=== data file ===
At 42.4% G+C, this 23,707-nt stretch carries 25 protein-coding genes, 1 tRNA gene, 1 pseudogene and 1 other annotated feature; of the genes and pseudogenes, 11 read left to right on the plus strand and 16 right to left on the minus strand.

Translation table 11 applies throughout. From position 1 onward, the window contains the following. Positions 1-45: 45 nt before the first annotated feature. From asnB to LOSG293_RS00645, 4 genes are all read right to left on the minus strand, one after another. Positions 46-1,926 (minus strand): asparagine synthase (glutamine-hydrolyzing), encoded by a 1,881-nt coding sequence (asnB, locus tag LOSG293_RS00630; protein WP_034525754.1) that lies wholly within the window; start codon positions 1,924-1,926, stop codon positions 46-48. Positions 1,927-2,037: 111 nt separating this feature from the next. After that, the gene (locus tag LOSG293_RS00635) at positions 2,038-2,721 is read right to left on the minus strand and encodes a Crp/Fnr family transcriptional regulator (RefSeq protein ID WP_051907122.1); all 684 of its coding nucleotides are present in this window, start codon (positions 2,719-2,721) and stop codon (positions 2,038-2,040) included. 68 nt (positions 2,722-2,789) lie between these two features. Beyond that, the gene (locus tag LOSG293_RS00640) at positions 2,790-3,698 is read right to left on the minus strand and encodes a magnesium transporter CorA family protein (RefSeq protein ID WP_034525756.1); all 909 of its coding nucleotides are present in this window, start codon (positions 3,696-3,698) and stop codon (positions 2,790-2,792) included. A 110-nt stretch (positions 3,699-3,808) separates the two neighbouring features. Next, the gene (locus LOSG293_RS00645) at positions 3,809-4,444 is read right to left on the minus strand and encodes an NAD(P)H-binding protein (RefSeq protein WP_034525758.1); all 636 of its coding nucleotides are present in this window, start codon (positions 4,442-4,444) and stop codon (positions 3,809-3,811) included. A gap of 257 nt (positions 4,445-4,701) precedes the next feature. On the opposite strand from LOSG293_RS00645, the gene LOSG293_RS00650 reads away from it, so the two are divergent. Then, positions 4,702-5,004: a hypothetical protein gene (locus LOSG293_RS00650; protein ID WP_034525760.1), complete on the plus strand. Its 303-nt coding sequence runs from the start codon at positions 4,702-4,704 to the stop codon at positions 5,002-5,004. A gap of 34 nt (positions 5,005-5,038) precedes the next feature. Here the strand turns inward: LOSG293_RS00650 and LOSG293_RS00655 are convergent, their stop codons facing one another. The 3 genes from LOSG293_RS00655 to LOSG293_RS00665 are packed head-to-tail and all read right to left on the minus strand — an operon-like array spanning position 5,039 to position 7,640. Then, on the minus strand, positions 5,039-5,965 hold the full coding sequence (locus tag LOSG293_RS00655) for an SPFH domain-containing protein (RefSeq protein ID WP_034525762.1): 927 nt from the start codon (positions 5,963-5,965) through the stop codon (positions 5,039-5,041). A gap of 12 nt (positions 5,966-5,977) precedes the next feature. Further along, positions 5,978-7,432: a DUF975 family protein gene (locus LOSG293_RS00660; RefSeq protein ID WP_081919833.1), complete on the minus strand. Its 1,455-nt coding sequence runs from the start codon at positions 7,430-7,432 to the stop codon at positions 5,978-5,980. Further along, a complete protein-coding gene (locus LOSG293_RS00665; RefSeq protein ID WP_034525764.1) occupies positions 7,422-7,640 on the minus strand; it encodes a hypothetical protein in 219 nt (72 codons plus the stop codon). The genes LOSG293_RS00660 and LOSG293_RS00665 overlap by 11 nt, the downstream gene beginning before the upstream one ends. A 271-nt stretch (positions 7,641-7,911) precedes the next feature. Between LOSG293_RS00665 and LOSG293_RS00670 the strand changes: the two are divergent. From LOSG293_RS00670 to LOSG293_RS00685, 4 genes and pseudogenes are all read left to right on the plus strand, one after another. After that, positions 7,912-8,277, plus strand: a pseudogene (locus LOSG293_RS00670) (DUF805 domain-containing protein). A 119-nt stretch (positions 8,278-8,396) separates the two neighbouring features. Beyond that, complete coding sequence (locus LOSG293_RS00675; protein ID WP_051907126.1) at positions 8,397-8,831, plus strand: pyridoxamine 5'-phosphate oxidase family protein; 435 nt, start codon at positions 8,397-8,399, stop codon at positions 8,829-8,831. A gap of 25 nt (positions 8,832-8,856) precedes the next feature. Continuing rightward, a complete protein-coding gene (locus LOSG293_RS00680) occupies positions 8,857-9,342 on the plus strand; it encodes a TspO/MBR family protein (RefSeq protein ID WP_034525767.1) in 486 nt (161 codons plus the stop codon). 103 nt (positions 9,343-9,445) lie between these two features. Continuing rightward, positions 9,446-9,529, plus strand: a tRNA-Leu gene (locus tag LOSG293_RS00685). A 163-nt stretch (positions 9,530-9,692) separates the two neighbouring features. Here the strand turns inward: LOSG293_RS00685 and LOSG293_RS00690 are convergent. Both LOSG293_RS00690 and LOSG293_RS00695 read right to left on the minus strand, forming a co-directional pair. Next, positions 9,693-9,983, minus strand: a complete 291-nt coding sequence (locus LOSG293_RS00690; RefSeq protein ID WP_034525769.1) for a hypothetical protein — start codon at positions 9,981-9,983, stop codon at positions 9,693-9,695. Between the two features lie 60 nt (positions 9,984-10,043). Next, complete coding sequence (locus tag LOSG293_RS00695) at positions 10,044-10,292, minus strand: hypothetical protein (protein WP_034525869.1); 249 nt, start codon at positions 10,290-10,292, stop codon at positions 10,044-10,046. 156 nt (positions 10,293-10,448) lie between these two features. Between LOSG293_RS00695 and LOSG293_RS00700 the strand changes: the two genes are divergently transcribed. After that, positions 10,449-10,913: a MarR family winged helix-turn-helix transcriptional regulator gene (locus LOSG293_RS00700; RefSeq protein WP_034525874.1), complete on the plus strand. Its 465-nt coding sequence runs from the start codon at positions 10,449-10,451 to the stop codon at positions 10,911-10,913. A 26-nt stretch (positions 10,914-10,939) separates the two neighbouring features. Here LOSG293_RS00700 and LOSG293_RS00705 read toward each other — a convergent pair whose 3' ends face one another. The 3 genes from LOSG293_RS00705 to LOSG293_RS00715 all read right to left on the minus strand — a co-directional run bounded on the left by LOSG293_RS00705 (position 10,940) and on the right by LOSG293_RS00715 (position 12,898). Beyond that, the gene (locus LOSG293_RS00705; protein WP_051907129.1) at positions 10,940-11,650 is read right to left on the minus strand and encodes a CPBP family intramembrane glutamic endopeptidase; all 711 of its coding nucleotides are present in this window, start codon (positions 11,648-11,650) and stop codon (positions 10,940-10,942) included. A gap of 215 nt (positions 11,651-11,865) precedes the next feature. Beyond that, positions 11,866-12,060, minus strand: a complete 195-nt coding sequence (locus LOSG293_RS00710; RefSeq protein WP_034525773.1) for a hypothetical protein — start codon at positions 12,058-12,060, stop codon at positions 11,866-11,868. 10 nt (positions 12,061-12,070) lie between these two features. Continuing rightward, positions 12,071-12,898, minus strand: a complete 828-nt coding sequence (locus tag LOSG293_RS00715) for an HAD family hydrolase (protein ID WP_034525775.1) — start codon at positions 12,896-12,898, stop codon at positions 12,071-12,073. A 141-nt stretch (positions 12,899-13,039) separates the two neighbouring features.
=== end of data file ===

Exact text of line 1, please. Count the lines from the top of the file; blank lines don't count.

At 42.4% G+C, this 23,707-nt stretch carries 25 protein-coding genes, 1 tRNA gene, 1 pseudogene and 1 other annotated feature; of the genes and pseudogenes, 11 read left to right on the plus strand and 16 right to left on the minus strand.